‘In that strange yesterday from which I have come,’ I replied, ‘there prevailed the superstition that between one evening and the next morning, events occur that it would be shameful to have no knowledge of. The planet was peopled by spectral collectives – Canada, Brazil, the Swiss Congo, the Common Market. Almost no one knew the prior history of those Platonic entities, yet everyone was informed of the most trivial details of the latest conference of pedagogues or the imminent breaking off relations between one of these entities and another and the messages that their presidents sent back and forth – composed by a secretary to the secretary, and in the prudent vagueness that the form requires. All this was no sooner read than forgotten, for within a few hours it would be blotted out by new trivialities. Of all functions, that of the politician was without doubt the most public. An ambassador or a minister was a sort of cripple who had to be transported in long, noisy vehicles surrounded by motorcyclists and grenadiers and stalked by eager photographers. One would have thought their feet had been cut off, my mother used to say. Images and the printed word were more real than things. People believed only want they could read on the printed page. The principle, means and end of our singular conception of the world was esse est percipi – “to be is to be portrayed”. In the past I lived in, people were credulous.

I would like to think that in the years since it was published in 1975, people have become less credulous. But the forms of these popular delusions have only aggregated more nuance, so that things are not only read, but heard and seen, and people believe what they read on screens. Or at least the old foggies who are freaked out by Wikipedia seem to think so, severely underestimating the capacities of people to understand the collective nature of the site.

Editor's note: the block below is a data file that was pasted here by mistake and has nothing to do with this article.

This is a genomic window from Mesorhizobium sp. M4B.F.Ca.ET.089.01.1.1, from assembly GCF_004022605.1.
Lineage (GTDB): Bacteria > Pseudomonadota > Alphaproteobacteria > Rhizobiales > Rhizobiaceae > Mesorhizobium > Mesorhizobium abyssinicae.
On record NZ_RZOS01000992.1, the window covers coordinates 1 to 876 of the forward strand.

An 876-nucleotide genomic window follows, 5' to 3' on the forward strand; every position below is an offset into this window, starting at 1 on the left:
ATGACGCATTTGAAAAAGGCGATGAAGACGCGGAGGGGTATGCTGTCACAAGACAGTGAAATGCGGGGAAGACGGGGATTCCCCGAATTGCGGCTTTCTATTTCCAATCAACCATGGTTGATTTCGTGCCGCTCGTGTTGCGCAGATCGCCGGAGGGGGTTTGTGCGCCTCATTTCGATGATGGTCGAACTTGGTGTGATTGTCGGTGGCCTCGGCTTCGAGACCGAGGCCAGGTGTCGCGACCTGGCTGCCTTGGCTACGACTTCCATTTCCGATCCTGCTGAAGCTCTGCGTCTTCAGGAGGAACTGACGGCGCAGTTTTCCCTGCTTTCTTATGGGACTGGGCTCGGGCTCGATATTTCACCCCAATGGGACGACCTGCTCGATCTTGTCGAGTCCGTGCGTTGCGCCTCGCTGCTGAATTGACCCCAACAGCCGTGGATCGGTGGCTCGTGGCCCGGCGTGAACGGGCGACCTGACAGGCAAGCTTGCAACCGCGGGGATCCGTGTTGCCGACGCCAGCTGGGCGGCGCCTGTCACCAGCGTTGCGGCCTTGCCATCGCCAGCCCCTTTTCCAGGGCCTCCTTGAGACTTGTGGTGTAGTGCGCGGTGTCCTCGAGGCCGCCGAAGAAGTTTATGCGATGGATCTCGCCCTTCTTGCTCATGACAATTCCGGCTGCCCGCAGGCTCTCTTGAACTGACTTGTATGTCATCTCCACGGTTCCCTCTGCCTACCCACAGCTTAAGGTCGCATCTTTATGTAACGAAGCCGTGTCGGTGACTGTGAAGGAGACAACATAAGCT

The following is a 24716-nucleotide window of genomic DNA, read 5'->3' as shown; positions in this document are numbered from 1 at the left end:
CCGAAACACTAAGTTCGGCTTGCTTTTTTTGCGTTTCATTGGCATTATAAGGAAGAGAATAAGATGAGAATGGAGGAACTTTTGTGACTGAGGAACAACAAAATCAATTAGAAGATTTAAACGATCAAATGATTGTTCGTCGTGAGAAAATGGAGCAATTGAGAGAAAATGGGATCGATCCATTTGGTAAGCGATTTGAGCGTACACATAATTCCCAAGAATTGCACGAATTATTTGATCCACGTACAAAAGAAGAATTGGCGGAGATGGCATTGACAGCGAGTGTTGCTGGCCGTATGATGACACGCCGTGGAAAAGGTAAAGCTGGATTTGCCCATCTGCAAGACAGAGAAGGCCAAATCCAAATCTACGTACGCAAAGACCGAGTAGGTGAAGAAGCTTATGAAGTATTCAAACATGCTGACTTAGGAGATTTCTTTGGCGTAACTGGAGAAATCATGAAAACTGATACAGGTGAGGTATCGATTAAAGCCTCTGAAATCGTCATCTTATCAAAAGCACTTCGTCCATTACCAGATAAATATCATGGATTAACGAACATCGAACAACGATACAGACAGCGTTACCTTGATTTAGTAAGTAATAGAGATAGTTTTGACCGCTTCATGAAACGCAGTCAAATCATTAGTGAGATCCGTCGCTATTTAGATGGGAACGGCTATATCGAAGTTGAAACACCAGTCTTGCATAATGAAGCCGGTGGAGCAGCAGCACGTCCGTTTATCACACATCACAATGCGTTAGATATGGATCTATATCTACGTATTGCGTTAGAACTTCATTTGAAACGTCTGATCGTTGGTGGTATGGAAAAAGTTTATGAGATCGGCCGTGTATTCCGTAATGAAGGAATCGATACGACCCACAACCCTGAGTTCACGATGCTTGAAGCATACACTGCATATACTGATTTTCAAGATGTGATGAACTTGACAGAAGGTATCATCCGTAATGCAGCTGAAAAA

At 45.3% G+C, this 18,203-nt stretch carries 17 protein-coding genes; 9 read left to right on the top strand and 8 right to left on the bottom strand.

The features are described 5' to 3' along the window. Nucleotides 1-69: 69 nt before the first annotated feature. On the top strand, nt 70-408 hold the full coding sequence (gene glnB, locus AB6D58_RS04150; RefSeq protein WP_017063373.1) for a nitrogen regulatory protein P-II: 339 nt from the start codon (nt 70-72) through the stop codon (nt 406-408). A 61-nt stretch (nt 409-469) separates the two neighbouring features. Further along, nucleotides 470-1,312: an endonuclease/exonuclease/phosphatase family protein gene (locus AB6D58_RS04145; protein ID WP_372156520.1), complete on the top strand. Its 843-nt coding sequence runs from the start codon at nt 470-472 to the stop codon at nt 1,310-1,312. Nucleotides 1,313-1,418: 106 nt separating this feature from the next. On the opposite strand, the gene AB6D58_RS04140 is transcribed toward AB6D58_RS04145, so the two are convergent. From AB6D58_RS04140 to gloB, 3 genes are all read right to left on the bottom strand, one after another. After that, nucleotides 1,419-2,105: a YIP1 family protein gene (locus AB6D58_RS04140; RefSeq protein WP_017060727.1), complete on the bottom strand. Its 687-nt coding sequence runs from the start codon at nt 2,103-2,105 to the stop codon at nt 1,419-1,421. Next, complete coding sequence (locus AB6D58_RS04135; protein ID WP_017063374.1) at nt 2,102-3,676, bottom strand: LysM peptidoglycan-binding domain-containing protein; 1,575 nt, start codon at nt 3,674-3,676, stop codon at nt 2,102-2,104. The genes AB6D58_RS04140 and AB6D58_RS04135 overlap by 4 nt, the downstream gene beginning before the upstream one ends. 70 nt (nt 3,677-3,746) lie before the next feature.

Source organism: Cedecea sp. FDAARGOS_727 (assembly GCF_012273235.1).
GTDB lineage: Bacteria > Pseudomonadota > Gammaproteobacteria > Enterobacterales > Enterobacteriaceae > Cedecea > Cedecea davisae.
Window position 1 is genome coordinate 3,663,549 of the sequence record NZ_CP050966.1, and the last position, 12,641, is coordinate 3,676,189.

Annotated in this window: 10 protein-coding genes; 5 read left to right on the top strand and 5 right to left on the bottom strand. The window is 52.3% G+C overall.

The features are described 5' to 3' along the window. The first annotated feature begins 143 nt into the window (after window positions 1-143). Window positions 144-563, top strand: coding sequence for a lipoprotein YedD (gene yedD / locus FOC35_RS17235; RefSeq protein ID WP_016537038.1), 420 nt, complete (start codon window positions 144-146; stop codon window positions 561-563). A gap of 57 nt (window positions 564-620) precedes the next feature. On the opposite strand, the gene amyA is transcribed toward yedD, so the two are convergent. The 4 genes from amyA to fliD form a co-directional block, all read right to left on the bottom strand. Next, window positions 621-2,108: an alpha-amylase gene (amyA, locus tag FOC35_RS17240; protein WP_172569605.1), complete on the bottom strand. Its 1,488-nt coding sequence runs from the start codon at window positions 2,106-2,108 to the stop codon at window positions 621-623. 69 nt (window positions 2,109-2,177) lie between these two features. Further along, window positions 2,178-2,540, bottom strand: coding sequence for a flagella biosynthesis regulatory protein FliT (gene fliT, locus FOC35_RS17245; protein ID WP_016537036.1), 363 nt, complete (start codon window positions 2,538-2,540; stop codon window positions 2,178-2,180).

As for politicians being cripples: I recently saw a motorcade come up University Avenue in Toronto and turn onto Queen St – first the chorus of motorbike cops, lead by someone who parked in the center of the intersection, leaping off to perform his ritual in the same manner a parodist would: exaggerated self importance as he held the traffic back, like a romantic hero confronting a tide, and along came the parade of black cars with their two-wheeler escorts. Who was this asshole? I thought. Some celebrity? I still don’t know, although I later heard the Prime Minister was in town. Perhaps it was him. But it seems to me that to parade around in black cars with tinted windows reveals a foolish paranoia: they all think they’re important enough to be assassinated and so hide from us as if we’re all crazy, showing a contempt for the citizenry which is unfair. Leaders shouldn’t hide from us and treat us as if we’re dangerous. But ironically that’s precisely the type of behaviour that leads to the protests they need to be protected from. – Timothy


1. The essay is found in the book Practical Judgments pages 171-181 and the quote is itself a quote from one of the books he’s reviewing; the orginal thought is attributed to the introduction by David Couzens Hoy and Thomas McCarthy in their 1994 book, Critical Theory.

Death of a President | Official Film Site

Death of a President | Wikipedia

CNN, NPR turn down ads for Death of a President | CBC

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emailed by Timothy on Monday 30 October 2006 @ 10:39 PM